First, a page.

Hitachi started shipping the first drive to feature a helium filling, a concept it first unveiled back in 2012 as a means to boost capacity by around 40 per cent compared to traditional mechanical drives. The helium filling was possible by shrinking the gap between platters and fit seven platters into an admittedly chunky 3.5″ form-factor. With traditional air-filled high-capacity drives having only five which translates to a 40% boost in storage space.
The Ultrastar He6 has 6TB of storage into a single 3.5″ drive with a choice of SATA-III or SAS connectivity. As with the company’s prototypes, this impressive capacity comes from seven individual platters, although the drive itself is 50g lighter than the air-filled five-platter 4TB Ultrastar 7K4000 at 640g. The platters spin at 7,200rpm, are backed by 64MB of cache memory, and are designed for application loads of under 550TB a year.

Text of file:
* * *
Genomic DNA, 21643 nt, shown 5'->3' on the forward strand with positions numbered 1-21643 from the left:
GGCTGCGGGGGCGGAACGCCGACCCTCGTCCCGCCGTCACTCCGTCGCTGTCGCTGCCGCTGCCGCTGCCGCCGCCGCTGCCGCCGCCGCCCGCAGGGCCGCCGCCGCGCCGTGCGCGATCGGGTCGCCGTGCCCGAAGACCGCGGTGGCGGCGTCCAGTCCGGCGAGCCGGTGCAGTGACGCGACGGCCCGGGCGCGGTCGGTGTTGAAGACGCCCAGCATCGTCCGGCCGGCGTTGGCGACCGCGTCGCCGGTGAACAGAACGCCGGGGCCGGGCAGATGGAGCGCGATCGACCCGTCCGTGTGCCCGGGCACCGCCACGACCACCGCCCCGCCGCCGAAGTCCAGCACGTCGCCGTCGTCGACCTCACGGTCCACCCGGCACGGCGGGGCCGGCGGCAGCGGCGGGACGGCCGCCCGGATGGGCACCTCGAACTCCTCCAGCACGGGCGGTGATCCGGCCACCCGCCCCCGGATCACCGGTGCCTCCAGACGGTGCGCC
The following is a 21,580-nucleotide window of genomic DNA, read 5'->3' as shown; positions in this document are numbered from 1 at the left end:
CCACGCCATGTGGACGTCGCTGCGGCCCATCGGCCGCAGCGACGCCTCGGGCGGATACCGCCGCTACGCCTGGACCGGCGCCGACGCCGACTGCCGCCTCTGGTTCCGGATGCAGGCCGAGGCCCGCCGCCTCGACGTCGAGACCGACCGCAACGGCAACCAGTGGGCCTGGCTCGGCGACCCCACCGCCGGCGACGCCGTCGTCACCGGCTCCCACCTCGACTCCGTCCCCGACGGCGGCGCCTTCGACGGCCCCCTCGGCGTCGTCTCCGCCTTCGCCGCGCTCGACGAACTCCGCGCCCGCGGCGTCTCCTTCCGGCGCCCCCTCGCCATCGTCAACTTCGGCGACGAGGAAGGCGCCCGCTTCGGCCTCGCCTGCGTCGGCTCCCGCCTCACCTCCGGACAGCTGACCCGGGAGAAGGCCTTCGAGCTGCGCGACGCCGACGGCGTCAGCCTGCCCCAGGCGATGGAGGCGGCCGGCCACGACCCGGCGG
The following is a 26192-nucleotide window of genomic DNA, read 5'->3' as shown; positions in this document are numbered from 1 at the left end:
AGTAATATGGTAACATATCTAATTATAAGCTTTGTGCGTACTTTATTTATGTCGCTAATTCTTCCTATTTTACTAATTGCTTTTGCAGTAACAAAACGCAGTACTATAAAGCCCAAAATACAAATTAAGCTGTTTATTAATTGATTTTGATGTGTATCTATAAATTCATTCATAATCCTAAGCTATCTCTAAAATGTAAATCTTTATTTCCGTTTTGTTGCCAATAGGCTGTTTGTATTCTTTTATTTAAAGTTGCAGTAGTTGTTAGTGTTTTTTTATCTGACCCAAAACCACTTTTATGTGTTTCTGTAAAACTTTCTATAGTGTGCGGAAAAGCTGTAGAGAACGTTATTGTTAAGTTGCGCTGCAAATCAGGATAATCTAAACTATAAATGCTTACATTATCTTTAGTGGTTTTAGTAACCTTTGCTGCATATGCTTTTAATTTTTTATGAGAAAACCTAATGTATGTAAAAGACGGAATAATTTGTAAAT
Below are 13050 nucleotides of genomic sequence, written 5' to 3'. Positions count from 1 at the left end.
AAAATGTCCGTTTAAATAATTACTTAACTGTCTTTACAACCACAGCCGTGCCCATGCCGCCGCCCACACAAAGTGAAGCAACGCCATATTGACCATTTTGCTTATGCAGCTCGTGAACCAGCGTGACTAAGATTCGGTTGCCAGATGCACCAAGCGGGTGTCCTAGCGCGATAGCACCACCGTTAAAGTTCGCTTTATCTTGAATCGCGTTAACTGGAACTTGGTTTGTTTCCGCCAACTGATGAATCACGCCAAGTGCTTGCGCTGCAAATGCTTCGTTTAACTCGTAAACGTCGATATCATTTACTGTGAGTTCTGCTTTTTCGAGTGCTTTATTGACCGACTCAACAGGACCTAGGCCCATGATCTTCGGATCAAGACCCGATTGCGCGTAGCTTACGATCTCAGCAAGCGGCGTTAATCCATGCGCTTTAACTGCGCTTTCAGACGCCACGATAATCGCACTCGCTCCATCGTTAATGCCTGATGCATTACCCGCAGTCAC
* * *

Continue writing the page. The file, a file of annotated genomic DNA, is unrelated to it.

According to HGST, the helium filling leads to a 23 per cent drop in idle power and 49 per cent improvement in watts-per-terabyte compared to traditional five-platter drives. The company also plans to use the HelioSeal technology in its future heat-assisted magnetic recording, or HAMR for short, drives to further boost capacities.
Finally, no news was released in terms of pricing, but given the new technology, it is expected to be a significant price range, well over existing 4TB models.
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